The grace of faith

In the New York Times on 14 August 2021, columnist Russ Douthat wrote an article called A Guide to Finding Faith. In it he tries to explain to his audience a way to find faith, while admitting that the “spell of materialism” is a substantial barrier. “Unbelief has its own comforts: It takes a vast zone of ideas and arguments, practices and demands, supernatural perils and metaphysical complexities and whispers, well, at least you don’t have to spend time thinking about that.” In a way Douthat is saying that it is highly unlikely that a modern person is going to reason their way to faith. I take it further. I say the search for faith is literally impossible with today’s mindset and paradigm about reality. But in that impossibility lies the way to faith.

Finding faith is a bit like being a larvae in a cocoon (if it were self-conscious), trying to see itself as a butterfly. The transformation from one state to the other is discontinuous — you can’t see with the eyes of faith until you have faith. So, one must give up the search and wait. In the larvae’s case wait for the transformation to be complete to understand what it means to be a butterfly. In the human case, wait for the gift of faith to be given. “Be still and know that I am God” says the Psalmist. [Psalm 46:10] In our human case, believing is seeing. But reasoning through all the complexities of modern knowledge and epistemology will never get you to believing. Sorry Mr. Douthat.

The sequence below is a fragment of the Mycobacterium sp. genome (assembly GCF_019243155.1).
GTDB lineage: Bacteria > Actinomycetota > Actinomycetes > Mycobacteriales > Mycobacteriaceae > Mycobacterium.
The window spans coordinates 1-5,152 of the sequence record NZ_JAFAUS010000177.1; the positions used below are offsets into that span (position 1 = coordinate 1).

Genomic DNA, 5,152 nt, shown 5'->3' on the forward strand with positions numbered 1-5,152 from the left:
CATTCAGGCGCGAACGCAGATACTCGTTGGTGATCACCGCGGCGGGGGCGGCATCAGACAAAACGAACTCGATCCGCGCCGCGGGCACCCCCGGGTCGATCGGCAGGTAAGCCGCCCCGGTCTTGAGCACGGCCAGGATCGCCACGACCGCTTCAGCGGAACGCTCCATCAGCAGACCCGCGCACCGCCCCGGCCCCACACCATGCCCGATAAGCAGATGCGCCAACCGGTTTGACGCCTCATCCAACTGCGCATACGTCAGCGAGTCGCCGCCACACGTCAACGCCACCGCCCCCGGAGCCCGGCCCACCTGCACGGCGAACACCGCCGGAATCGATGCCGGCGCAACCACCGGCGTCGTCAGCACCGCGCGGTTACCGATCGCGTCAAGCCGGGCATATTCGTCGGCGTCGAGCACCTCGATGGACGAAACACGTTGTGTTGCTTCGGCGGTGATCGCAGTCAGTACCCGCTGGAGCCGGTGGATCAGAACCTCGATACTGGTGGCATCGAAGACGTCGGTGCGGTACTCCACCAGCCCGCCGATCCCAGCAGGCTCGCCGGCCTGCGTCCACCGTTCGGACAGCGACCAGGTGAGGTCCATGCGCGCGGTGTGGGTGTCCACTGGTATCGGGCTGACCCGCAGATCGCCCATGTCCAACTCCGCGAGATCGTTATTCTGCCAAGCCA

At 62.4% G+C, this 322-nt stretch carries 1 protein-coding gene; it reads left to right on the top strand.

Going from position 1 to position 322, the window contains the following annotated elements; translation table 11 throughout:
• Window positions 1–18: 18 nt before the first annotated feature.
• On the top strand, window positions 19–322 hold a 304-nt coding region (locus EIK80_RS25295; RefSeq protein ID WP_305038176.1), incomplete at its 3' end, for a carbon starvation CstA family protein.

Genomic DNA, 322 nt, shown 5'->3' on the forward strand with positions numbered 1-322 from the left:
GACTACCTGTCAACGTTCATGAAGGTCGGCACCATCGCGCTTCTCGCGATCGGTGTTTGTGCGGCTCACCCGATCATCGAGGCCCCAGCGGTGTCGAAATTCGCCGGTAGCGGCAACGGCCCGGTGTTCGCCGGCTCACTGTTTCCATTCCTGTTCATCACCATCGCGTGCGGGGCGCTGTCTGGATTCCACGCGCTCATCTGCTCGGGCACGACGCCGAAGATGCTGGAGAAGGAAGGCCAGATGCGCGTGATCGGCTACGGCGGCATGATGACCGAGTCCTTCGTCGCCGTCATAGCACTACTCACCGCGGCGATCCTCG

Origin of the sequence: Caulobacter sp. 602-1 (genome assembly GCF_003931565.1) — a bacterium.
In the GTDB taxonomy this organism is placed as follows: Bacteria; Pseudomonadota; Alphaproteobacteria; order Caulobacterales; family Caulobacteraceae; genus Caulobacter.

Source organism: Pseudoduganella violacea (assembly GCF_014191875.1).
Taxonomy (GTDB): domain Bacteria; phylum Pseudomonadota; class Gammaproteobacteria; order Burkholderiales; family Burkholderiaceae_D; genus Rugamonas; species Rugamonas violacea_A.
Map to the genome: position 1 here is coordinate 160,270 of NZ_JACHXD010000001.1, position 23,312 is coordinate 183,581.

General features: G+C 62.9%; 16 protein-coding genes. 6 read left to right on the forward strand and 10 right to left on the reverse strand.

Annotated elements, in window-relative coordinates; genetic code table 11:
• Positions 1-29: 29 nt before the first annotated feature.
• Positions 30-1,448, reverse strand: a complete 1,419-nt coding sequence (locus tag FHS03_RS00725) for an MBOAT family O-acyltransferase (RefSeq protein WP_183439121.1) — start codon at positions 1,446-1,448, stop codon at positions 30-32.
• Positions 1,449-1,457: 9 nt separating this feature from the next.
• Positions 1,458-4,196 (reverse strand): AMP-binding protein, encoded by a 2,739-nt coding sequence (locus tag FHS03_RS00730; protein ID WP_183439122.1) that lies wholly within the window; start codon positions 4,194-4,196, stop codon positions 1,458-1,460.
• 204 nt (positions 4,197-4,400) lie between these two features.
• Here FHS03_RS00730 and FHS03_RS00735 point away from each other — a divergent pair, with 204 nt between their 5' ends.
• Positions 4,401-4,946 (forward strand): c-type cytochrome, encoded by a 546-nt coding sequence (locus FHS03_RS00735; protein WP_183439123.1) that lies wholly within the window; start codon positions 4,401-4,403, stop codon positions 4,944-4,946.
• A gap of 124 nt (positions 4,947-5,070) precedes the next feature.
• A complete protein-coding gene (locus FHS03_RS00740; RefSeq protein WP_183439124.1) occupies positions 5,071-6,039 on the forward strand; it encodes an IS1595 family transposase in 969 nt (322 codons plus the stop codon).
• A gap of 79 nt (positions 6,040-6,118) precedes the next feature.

The theologian Karl Rahner said this: “The Christian of the future will either be a mystic or he won’t exist at all.” Another thinker said, “Faith will either affect ordinary awareness, create new ways of living and energize every dimension of life, or it will be formulaic, superficial and empty.” So, the journey toward faith is never over. People who call themselves Christians still face an impossible search: how to become a mystic and experience and follow God every day. In my own experience, God’s grace brings us to a point where we give up and admit we can’t find him.  Then we wait, perhaps only for a short while, and God comes to us, gives us a gift we don’t deserve, and we see with the eyes of faith. I wrote a book about my own experiences called Living Well in the Presence of God.

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